Nov 152013
 
 15 November, 2013  ·

Looking after the soil is a perhaps the most important long-standing tradition of sustainable farming practice, but only recently has the wider agricultural community started waking-up to this fundamental need.  An expansive, cultural “war on soil” has been under way for millennia and is deeply embedded in our psyche.  Truly sustainable economics and widespread prosperity can only be based on the viability of the land and its soil. The inclusive application of the full spectrum of beneficial farming methods now available to us could achieve this very end.

This piece first appeared in the Biodynamic Association journal, Star & Furrow, Winter 2013 (revised October 2014)


The problem – chemical farming

Rivers Trusts’ Chief Executive, Arlin Rickard, asked at their 2012 Exeter conference, “What has happened to our soil science in the UK?”  We might also ask, “What has happened to our agriculture?” as there is perhaps no better illustration of our wider economic mess and the irresponsible culture that has been created than in this sector.

It has been understood for over half a century that both ploughing and chemicals destroy soil structure by degrading and oxidising microbial activity—the two basic practices that underlie our conventional food production, but which in turn destroy the maintenance of our vital water cycle on which it depends. Yet, by ignoring this, or worse, suppressing the knowledge of it, we have allowed a succession of flawed farming practices—of which GMOs are only the latest—in over 5,000 years of a “mining-the-land” mentality, which we can now no longer afford to maintain.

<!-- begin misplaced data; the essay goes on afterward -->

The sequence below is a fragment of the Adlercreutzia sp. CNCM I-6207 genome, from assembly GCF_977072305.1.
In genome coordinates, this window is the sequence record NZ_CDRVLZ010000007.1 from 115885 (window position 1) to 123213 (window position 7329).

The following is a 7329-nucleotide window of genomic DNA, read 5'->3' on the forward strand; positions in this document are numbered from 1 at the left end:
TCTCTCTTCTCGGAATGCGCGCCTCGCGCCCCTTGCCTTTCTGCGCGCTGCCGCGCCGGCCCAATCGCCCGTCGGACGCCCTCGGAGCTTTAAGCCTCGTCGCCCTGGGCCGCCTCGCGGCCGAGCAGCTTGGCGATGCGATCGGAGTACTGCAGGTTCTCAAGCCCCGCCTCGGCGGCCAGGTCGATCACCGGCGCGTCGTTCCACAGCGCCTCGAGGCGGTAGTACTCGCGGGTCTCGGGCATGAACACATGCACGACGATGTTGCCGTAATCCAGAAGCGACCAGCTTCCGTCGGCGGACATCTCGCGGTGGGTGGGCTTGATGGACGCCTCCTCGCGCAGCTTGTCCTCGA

Presently in the Cotswolds, up to 70 tonnes of topsoil per hectare per year are now being lost in the worst affected areas2—valuable carbon (humus) that could have aided rain-water infiltration to recharge the aquifers is simply lost. Consequently, normal or “base” flows in rivers have reduced by 20% in just two decades—in places, the rivers themselves are clogged with topsoil, and the fisheries destroyed.

Rivers Trusts, along with the Environment Agency and our monopolist water companies, are struggling to deal with the consequences of modern farming. Large grants are distributed to deal with the effects: Nitrate Vulnerable Zones (NVZs), Catchment Sensitive Farming, biofilters for pesticides, field buffer strips, cover crops, and so on; all instead of actually addressing the fundamental causes—i.e. the continued and widespread use of farm chemicals. As the toxic farming practices that cause these problems are subsidised, this approach rapidly descends into the economics of the madhouse—not dissimilar to our wider economy.

After nearly two decades of Nitrate Vulnerable Zones, 69% of these show no improvement in water nitrate concentrations, while 31% show a significant worsening3—the authorities do not even appear to understand the reasons why.

Agricultural chemical contamination that accumulates in our aquifers is a major limitation on, and incurred cost for, the UK’s public water supply, with at least one major UK water company now doubting its future commercial viability as a result of consumers’ inability to pay the higher bills incurred. (Reflected in 2014 by below inflation rate rises in water bills; with water company staff layoffs).